Gov. Jerry Brown called Monday for a "vast and historic" transfer of state services and funding back to local governments as way to both help the state's fiscal woes and return decision-making to cities, counties, schools and special districts.

A total of about $5.9 billion in state programs, including adult and juvenile correctional duties, fire and emergency services and child welfare and senior-protection programs would be transferred to counties and other local jurisdictions under Brown's budget proposal released at the Capitol and online.

The draft package also calls for the elimination of hundreds of local redevelopment agencies, a move that would free up billions of dollars for local governments and schools.

The shifts, which are aimed at addressing the state's $25.4 billion deficit, would partly reverse the decades of centralization of government services and funding in Sacramento. Brown, who saw that trend rise during his first term as governor in the late 1970s, said it's a pattern he hopes to reverse.

"It's going to be objected to, but there will also be a lot of people that will say, &‘Thank God, we're facing the music,'" he said Monday at a press conference.

Increased local control is fine, Sonoma County government officials said Monday. The real question, they said, is whether those shifted programs are accompanied by sufficient funding, a problem that's plagued such proposals in the past.

To deliver the money, Brown's proposal relies on support from both the state Legislature and voters for a five-year extension of tax increases on sales, income and vehicles.

Voters in 2009 turned down a similar request by Gov. Arnold Schwarzenegger. Local officials said they feared an election in June could produce the same results.

"The question is going to come down to the funding of it," said Sonoma County Supervisor Efren Carrillo. "I just don't foresee the state's voters being comfortable with more taxes."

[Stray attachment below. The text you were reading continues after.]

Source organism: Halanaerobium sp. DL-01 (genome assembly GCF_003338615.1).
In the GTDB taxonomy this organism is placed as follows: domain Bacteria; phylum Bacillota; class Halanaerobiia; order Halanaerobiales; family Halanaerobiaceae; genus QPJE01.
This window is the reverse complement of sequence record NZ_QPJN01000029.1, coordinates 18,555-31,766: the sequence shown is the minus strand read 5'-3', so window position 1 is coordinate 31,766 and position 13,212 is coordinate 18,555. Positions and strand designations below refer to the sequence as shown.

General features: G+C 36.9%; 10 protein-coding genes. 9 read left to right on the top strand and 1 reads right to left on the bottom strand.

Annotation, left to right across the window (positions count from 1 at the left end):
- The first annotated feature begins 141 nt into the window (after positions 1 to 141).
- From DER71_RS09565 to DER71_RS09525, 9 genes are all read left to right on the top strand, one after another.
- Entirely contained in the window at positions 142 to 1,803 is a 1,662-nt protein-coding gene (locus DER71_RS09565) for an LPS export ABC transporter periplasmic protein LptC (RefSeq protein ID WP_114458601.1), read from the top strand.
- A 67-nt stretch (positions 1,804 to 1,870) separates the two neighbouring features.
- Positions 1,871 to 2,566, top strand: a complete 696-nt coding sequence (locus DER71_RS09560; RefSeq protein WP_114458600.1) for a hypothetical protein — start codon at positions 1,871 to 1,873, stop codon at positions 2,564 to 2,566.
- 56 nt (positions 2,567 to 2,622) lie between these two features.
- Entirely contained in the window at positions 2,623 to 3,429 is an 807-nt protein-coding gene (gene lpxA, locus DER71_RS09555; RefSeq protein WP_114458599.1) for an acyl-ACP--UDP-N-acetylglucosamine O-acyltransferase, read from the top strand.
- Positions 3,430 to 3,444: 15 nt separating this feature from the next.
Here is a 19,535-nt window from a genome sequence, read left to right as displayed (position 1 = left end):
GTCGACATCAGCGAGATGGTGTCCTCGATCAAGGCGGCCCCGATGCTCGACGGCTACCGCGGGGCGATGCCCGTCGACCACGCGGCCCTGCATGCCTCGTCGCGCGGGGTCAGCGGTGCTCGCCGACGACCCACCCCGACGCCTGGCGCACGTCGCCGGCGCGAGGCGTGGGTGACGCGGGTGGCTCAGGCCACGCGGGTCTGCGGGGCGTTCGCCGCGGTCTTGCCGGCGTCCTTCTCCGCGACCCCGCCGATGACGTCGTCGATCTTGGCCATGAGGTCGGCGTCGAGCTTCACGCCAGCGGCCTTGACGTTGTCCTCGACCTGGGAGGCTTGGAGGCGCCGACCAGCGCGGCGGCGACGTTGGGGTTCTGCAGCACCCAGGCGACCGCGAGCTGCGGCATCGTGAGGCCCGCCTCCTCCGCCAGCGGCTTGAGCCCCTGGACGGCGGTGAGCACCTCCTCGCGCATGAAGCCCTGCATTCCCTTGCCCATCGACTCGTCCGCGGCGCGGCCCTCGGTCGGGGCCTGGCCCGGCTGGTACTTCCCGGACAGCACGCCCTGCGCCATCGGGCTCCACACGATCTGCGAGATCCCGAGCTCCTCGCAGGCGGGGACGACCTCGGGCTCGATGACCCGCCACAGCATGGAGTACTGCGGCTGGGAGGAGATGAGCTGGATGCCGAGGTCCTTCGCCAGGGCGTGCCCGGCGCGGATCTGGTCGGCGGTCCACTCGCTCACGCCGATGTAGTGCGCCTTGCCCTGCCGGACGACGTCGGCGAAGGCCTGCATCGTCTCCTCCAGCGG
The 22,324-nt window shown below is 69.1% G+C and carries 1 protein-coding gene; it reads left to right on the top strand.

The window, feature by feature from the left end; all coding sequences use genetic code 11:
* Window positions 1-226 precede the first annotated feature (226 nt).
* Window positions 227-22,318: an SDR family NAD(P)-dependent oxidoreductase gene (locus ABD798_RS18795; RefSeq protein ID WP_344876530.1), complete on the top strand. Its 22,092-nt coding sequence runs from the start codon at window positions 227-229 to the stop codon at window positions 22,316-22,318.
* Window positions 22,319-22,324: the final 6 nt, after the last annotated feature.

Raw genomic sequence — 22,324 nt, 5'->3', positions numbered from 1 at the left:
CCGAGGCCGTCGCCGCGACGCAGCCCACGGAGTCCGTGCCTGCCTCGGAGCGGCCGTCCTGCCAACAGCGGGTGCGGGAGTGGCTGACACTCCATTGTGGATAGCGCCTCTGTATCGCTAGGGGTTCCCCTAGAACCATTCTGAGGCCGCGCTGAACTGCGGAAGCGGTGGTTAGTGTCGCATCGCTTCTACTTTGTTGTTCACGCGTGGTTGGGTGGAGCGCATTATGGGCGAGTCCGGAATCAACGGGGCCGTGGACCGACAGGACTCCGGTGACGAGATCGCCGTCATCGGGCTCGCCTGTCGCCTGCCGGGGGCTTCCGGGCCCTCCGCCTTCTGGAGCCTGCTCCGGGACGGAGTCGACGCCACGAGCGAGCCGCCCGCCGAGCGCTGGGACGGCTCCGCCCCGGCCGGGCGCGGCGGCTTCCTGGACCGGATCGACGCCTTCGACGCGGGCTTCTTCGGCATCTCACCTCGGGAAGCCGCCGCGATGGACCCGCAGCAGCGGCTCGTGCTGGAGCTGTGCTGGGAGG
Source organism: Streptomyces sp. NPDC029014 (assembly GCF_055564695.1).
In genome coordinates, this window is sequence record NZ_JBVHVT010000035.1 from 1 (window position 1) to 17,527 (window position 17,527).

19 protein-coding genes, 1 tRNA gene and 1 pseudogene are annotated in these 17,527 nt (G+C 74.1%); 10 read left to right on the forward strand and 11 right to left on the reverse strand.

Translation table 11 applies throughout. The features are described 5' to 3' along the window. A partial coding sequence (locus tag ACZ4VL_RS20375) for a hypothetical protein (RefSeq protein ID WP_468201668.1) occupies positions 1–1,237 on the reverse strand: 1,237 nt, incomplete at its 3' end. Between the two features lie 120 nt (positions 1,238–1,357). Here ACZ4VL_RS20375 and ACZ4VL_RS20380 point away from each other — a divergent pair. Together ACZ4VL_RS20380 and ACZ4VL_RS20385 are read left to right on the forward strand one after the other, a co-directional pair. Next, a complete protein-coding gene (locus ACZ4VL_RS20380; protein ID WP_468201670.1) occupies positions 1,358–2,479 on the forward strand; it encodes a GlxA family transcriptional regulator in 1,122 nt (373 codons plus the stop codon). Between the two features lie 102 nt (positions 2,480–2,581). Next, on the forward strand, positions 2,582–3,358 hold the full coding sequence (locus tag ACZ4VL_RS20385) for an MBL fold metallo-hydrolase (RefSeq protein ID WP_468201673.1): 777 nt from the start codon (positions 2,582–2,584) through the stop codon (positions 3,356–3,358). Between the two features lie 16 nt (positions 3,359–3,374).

Under the proposal, low-level adult prisoners and parole violators would be transferred to the county jail system. The state's juvenile prison system would also be eliminated, putting all youth offenders under county supervision. Combined, the two moves are expected to save the state more than $560 million next fiscal year.

Sheriff Steve Freitas said he had not had enough time to evaluate the potential impacts on the county jail system.

But Chief Probation Officer Robert Ochs said mixing state juvenile offenders with county-held youths, most of whom are convicted of less serious crimes, could pose problems.

"From the county perspective, we need a place to send the toughest, most recalcitrant kids," he said about the role of the state juvenile prison system.

Sonoma County and City of Santa Rosa officials said the elimination of redevelopment agencies was a huge blow to local economic development and job-creation efforts. Brown briefly praised those efforts Monday, but said the billions in taxpayer dollars now used annually by the agencies are better off in the hands of schools and local governments.

Other county government officials said they weren't yet clear how the realignment would affect the departments they oversee.

Child welfare, foster care, adult protective services and substance abuse programs are all targets for a shift to counties. The state also could scale back fire and emergency medical coverage of rural areas, leaving those responsibilities to local departments.